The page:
Ted Hughes

Cat and Mouse by Ted Hughes

‘Cat and Mouse’ by Ted Hughes presents, as the title says, the relation between a cat and mouse. The poem reflects the worldview from the perspective of a mouse. There is no major reference to the cat in the poem however this creature is there as God. Its existence is the cause and the mouse’s fears are the effects. In this manner, the poet employs a God-like existence of a cat in a mouse’s tiny world. Moreover, the reference to the cat depicting the destructive face of the creator is at one hand ironic and interesting on the other.

Cat and Mouse by Ted Hughes


Summary of Cat and Mouse

‘Cat and Mouse’ by Ted Hughes explores the mouse’s fear of a cat in a thought-provoking manner.

‘Cat and Mouse’ by Ted Hughes is only a few lines long. In fact, the poet summarizes the emotional turmoil inside a mouse’s heart for the lurking fear of a cat in this short poem. However, in the poem, there is a reference to a mouse that is hiding near the “sheep-cropped summit” and finding a favorable moment to find food. For fear of the cat, its life comes to a standstill. According to the poet, the fear is justified and it’s the order of nature that none can alter. Moreover, the poet highlights the mouse has a long way to go to reach the farms. At last, the poet expresses his concern for the mouse as the cat never gives an ear to the death-prayers of a mouse. It is like God, that dictates the future of the mouse.

You can read the full poem here.


Structure of Cat and Mouse

‘Cat and Mouse’ by Ted Hughes contain a total of three stanzas and each stanza of the poem contains three lines each. The line lengths of the poem aren’t regular enough. There are some contractions at the end of the first stanza, the beginning and end of the second stanza, and at the beginning of the last stanza. As there isn’t any rhyme scheme in the poem, it is in free verse. The internal rhythm reflects an underlying tension in the poem. It is in the mouse’s mind for the cat. However, the poet uses both the iambic meter and the trochaic meter for creating a contrasting sound in the poem.

Moreover, there are some specific instances the poet uses a spondee and pyrrhic in juxtaposition. As an example, in the first two feet at the beginning of the poem, there is a pyrrhic foot and a spondee foot respectively. Apart from that, the first two feet at the beginning of the second stanza presents a falling rhythm and then a rising rhythm. However, the metrical composition of the poem is significant regarding the central idea of the poem.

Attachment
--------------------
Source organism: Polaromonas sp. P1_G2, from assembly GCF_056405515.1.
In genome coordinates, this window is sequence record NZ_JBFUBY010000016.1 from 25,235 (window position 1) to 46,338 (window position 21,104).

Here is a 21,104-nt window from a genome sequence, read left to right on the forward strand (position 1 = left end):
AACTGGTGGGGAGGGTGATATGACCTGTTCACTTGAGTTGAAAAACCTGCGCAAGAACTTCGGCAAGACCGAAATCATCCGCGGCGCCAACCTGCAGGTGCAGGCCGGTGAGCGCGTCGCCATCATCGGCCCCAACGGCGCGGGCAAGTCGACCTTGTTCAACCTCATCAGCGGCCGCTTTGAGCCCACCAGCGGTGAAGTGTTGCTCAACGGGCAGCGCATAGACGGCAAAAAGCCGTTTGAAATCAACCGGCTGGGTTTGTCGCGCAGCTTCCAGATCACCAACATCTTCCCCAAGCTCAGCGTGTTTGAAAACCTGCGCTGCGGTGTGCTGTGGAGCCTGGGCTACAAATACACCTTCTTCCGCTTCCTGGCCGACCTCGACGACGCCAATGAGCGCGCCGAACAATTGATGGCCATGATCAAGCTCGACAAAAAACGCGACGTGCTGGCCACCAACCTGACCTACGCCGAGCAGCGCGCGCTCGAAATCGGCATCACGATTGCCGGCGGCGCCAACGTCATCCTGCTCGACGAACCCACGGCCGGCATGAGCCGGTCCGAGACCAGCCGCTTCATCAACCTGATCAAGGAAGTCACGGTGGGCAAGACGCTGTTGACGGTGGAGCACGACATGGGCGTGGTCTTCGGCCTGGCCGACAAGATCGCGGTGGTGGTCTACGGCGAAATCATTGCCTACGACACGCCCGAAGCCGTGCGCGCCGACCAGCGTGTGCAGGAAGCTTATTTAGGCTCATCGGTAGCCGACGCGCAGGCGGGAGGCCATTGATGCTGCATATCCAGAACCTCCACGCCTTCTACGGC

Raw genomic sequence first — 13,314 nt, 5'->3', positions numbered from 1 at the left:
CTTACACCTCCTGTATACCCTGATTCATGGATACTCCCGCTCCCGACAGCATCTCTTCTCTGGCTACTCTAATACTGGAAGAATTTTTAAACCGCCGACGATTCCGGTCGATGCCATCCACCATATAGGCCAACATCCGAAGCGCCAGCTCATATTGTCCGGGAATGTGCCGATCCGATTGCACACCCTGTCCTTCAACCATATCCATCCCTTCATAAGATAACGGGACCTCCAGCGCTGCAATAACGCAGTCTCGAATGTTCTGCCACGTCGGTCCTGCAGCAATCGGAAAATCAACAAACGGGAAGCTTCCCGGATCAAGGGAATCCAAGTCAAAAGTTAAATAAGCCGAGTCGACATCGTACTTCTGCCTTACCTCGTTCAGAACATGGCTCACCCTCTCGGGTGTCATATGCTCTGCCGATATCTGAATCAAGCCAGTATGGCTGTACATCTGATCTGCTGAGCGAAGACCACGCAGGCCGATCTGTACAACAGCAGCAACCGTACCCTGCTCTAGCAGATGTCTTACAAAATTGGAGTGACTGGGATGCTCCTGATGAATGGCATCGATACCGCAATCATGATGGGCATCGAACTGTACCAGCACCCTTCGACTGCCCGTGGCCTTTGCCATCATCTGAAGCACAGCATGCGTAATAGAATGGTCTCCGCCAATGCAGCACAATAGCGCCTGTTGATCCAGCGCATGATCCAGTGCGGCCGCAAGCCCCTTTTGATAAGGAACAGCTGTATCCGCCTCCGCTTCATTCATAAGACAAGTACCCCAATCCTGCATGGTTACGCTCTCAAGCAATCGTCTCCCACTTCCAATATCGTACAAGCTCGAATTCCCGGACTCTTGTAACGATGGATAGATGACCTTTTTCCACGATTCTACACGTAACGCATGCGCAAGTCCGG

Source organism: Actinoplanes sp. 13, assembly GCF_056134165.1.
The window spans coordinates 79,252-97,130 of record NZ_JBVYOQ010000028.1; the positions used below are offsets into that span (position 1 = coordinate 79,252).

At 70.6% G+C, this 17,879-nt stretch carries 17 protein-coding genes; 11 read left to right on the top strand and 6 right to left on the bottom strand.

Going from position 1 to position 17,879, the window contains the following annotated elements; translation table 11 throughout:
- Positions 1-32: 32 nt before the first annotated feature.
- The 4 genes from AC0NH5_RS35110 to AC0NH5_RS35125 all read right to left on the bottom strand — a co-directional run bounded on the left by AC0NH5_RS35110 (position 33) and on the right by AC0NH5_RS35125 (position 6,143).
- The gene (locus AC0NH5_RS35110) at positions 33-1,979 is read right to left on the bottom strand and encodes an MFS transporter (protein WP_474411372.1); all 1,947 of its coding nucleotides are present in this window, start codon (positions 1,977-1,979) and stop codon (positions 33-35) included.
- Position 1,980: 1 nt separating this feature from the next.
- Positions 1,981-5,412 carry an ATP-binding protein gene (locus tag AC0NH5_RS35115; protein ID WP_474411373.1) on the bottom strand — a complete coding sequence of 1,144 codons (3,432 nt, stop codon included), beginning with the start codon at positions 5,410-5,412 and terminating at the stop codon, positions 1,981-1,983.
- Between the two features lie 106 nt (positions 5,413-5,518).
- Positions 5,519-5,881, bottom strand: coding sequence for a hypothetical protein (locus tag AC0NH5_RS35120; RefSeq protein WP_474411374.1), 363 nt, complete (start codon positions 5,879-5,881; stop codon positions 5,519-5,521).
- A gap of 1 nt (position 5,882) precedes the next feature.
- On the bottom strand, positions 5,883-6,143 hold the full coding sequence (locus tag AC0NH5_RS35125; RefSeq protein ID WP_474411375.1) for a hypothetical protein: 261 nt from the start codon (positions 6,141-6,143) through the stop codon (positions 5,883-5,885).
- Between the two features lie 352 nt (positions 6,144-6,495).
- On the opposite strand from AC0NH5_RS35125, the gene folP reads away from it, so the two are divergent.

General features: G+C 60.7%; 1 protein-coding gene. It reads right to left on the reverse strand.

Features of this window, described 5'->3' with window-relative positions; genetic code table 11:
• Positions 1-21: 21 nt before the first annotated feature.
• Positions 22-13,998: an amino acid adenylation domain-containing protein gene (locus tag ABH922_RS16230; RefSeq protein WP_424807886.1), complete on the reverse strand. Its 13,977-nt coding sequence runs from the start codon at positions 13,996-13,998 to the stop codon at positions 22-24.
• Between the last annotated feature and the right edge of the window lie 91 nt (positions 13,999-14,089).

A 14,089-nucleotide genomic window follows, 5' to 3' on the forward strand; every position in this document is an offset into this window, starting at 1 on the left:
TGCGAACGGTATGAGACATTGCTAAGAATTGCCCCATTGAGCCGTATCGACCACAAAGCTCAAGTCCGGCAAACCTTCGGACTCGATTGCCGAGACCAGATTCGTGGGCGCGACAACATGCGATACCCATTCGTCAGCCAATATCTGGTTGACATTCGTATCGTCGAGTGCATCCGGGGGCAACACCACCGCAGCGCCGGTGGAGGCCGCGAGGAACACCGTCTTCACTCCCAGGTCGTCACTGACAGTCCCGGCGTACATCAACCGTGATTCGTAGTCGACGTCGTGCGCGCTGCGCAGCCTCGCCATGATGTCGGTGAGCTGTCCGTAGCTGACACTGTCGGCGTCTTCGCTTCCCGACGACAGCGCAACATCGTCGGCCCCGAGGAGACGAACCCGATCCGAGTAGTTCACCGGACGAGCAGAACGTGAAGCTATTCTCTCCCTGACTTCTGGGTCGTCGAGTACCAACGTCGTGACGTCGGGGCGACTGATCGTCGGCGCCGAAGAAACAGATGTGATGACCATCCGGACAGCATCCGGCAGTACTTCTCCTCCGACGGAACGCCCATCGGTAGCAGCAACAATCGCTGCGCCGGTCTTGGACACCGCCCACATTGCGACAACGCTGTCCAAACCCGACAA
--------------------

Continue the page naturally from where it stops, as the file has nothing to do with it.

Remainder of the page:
Literary Devices

‘Cat and Mouse’ by Ted Hughes contains several literary devices that collectively uphold the artistic intricacy in the poem. Likewise, in “sheep-cropped summit” the poet uses a metonymy. Here the cause reflects the actual image of the summit and its surroundings. There is a personification in the second line of the first stanza. Here, the poet personifies the mouse.

The second stanza contains an epigram in the beginning. The epigram consists of the first line and the first half of the second line. An enjambment connects those lines. Here, the poet clarifies that the order of the world can’t be altered. In the third line of this stanza, there is a climax as well as an onomatopoeia. At last, “stupor of life” is a metaphor. Moreover, in the last stanza, the poet ends the poem using irony. There is also an implied comparison between the eye of God and the cat.


Analysis of Cat and Mouse

Stanza One

On the sheep-cropped summit, under hot sun,
The mouse crouched, staring out the chance
It dared not take.

‘Cat and Mouse’ by Ted Hughes introduces the subject of the poem in the first stanza. From the beginning itself, the poet uses a variety of images that makes the poem picturesque. Likewise, in the first stanza, there are a total of three images. The first one is of the summit that is sheep-cropped. Here, in sheep-cropped, the poet presents an unconventional image of the sheep. It is present as a modifier of the landscape. The sheep somehow distorts the landscape by eating the even grass cover on the summit. Such a representation is in stark contrast with the images of sheep used in the Christian perspective.